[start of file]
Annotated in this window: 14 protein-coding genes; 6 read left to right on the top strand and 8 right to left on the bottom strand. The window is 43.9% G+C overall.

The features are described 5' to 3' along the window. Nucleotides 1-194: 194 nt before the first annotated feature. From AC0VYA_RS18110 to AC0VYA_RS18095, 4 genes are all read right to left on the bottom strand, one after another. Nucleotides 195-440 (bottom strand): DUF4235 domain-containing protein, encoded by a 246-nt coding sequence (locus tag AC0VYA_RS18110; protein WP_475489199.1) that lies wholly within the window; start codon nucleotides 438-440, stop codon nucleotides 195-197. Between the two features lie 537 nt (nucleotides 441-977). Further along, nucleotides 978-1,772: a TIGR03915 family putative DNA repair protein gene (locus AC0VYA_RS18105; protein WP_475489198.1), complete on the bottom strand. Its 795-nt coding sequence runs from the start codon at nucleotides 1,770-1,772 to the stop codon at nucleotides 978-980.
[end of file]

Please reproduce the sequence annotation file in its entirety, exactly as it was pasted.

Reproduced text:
Annotated in this window: 14 protein-coding genes; 6 read left to right on the top strand and 8 right to left on the bottom strand. The window is 43.9% G+C overall.

The features are described 5' to 3' along the window. Nucleotides 1-194: 194 nt before the first annotated feature. From AC0VYA_RS18110 to AC0VYA_RS18095, 4 genes are all read right to left on the bottom strand, one after another. Nucleotides 195-440 (bottom strand): DUF4235 domain-containing protein, encoded by a 246-nt coding sequence (locus tag AC0VYA_RS18110; protein WP_475489199.1) that lies wholly within the window; start codon nucleotides 438-440, stop codon nucleotides 195-197. Between the two features lie 537 nt (nucleotides 441-977). Further along, nucleotides 978-1,772: a TIGR03915 family putative DNA repair protein gene (locus AC0VYA_RS18105; protein WP_475489198.1), complete on the bottom strand. Its 795-nt coding sequence runs from the start codon at nucleotides 1,770-1,772 to the stop codon at nucleotides 978-980.